Blinding, pure white lights shone down upon a black painted stage, ridden with dust and neon tape. Purple and white Christmas lights strung across the stage’s edge and twinkled luminously as the audience filed in for the imminent concert.
Acapalooza, a Michigan State University a cappella community tradition, is an annual event showcasing the campus’s a cappella talent. Essentially a concert, Acapalooza is a two-night event where MSU’s a cappella singing groups perform, one after another in a two-hour long showcase.
But what is an a cappella group?
An a cappella group is a collection of 15-20 singers, co-ed, all male or all female, that use only their voices to sing a song, including all the background instruments. Some voices act as the guitar, the string, or even the trumpets, while a soloist sings the lyrics and a beat boxer pounds out the drumbeat.
The evenings of October 5 and 6 were filled with the melodious harmonies, percussive beat-boxing and choreography of seven unique on-campus groups including: Capital Green, The Accafellas, The Spartan Dischords, Ladies First, RCAHppella, Spartan Sur, and this year’s first-time hosts, State of Fifths.
The host group is in charge of the event. From ticket sales, poster making, scheduling the event and introducing the groups during the performance, the host groups are the overseers of the event.
Sonya Major, one of State of Fifths’ music directors, said that hosting the show as a group for the first time was not only fun, but also a supremely exciting venture.
“Hosting Acapalooza was definitely a learning experience,” said Major, a senior majoring in linguistics with a minor in Arabic and specializing in Jewish studies at MSU. “I hope we use it to grow and move forward as a strong group.”
But hours before all of the sweet sounds and tight harmonies began, Hannah Community Center, the location of the two-night event, was bombarded with student-singers.
Each group is scheduled a sound check time. During this short stint, the groups run their sets, or group of three songs they chose for the night, and test microphones with the soundboard and sound technicians located in the balcony of the 483-seat auditorium.
Major said warm-ups are an important process before any type of show.
Behind the swaying black curtains of Hannah Community Center’s stage after sound check, the energy simmered with anxiety and excitement. Groups, huddled together in preparation, sang scales and warm-up exercises to practice for the upcoming show.
“The moments leading up to going onstage are really influential on the following performance. It’s really important to focus and feel as cohesive as possible,” said Major.
Aside from warm-ups, pre-show boosts are also implemented. From dancing to “random hug time,” each group has a unique way to energize before stepping out onto the stage.
“Some of the stuff we do is really silly,” laughed Major.
No matter how silly the exercise, the a cappella groups’ focus exercises are essential. Likewise, there is no denying the sense of community that goes on backstage.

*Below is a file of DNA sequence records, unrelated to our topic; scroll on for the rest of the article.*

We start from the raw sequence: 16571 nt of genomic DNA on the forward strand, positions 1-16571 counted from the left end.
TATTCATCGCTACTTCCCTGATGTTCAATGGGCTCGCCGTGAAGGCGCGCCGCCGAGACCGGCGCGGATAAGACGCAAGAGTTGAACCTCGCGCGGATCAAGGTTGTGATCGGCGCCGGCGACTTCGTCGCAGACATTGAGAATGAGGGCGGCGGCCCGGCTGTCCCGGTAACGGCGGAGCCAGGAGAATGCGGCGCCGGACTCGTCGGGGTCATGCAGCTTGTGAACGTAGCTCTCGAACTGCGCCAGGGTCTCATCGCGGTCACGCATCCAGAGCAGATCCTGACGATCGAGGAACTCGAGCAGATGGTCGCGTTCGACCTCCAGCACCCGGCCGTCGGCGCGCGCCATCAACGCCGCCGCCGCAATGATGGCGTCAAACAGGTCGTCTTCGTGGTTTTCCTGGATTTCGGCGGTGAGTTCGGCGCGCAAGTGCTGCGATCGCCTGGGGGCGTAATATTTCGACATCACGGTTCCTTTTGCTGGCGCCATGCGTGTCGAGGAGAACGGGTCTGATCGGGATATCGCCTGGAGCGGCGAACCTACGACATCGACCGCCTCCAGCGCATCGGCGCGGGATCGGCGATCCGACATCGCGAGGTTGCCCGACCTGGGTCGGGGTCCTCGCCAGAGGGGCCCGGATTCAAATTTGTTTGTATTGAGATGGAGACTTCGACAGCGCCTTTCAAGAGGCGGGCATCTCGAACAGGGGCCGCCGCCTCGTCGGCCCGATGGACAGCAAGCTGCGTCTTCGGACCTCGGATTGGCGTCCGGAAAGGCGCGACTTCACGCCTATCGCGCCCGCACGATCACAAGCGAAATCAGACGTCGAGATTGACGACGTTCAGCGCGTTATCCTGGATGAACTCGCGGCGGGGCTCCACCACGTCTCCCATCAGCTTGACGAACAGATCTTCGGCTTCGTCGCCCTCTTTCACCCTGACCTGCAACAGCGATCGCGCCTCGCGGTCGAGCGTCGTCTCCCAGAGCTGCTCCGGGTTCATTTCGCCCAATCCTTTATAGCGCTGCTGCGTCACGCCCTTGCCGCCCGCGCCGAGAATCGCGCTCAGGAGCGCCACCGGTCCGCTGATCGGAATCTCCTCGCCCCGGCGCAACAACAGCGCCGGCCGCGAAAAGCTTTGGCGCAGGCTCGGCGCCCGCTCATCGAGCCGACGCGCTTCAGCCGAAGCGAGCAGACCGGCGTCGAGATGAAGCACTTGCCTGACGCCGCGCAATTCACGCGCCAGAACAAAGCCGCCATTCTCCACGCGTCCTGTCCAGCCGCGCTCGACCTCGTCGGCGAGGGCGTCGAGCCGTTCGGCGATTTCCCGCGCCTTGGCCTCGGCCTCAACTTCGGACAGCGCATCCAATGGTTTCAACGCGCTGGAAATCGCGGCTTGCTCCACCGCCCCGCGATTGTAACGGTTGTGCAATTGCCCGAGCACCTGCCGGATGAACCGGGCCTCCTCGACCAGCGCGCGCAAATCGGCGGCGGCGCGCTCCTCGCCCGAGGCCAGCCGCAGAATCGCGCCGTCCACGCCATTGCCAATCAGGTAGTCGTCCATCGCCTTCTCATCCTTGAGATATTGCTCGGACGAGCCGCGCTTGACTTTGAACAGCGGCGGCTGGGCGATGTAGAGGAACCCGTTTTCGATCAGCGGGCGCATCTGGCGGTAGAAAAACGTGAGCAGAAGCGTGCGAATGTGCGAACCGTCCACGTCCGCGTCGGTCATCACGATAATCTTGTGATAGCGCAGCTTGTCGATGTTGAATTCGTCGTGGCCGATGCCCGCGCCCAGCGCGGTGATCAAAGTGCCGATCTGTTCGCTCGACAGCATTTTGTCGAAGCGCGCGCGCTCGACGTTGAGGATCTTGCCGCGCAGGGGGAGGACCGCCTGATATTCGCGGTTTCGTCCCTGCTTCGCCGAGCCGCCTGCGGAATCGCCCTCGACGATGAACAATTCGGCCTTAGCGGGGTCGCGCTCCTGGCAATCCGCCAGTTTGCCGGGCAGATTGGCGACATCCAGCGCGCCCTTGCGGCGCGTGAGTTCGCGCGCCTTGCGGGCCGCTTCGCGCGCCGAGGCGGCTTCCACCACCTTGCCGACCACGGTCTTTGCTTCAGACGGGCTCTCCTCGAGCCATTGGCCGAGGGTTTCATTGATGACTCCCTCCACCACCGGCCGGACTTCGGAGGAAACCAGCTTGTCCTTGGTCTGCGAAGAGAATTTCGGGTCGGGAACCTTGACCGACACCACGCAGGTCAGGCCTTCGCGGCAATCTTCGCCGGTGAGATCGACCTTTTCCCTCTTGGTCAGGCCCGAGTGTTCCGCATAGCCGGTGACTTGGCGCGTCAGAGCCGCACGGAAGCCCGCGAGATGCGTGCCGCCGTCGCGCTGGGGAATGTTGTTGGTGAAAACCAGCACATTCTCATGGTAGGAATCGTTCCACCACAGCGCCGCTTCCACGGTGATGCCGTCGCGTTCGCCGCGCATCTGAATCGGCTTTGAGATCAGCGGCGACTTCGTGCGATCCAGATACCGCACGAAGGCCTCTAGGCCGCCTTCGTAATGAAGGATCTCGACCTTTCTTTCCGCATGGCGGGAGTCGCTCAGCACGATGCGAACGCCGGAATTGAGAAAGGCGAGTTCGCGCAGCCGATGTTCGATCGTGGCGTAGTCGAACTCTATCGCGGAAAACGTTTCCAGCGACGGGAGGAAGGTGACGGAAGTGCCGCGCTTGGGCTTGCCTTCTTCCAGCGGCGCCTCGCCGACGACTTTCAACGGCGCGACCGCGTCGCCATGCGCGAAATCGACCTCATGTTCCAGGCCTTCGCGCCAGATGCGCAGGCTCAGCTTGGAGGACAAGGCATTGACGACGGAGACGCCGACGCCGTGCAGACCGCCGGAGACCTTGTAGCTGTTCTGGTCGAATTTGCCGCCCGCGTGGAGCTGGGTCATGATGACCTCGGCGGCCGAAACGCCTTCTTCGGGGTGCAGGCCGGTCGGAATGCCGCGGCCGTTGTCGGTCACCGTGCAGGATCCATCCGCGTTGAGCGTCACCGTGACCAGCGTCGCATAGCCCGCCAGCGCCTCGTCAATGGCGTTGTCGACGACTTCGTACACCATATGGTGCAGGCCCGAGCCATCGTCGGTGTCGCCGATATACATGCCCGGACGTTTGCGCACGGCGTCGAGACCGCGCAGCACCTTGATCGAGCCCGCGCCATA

Huddled in a large room beside the entrance to the balcony, the a cappella groups chatted, sang and danced, all in preparation for the two-night event.
“It’s chaos! Completely wonderful chaos!” said economics senior Shama Lakdawala, a member of Spartan Sur. “We met so many people throughout the weekend it was insane. We were so excited to finally get a chance to connect with everyone in the a cappella community.”
Though created four years ago, this Acapalooza was Spartan Sur’s first, and they were ecstatic to perform at this year’s event.
“It took us a while to really get our feet off the ground,” said Lakdawala. “In the last two years things have really picked up for us. We have been very fortunate to have started singing with other south-Asian a cappella groups around the country, but it was so exciting for us to perform at Acapalooza at our own university.”
Spartan Sur is not your run-of-the-mill a cappella group, though. As a south-Asian group, Spartan Sur fuses melodious south-Asian music with American pop and rap.
“It’s important to know about the world around you,” explained Lakdawala. “And for us, it’s important to stay grounded to our roots. Sur allows us to see our worlds collide in the form of music, which is pretty cool.”
For Spartan Sur and the other six groups at Acapalooza, performing well is certainly the goal, but it is just as important to have fun.
As each group walked on stage, shouts are sounded from the audience, welcoming the performers. As silence covered the crowded auditorium, a distinct humming and tinny note is blown from a pitch pipe, allowing the singers to find their starting pitches.
“Walking on stage with 14 of my favorite people is a really cool feeling. It really solidifies the unity needed to do our best,” Major explained. “There’s nothing like that feeling in the world.”
After the pitch is blown, the groups begin their three-song set, entertaining and connecting with the enthused audience.
Dr. Kirstin Parkin of the Department of Microbiology and Molecular Genetics, as well as advisor to State of Fifths, raved about the university’s a cappella community.
“This was not my first a cappella concert, but it has been years since I’ve attended one. This was also my children’s first a cappella concert,” Dr. Parkin explained, “and they truly enjoyed it. We will definitely be attending more.”
Once the groups finished and the applause was through, the audience filed out of the packed Hannah Community Center. Without a community-based show until next year, the two-night concert closed as quickly as it opened. With the balloons taken down, posters recycled and lights unplugged, there was no denying between audience and performers that Acapalooza ended on a high, pleasant and harmonic note.
Photo editor Julia Grippe provided a glimpse into what practice is like for a few a cappella groups in the video below.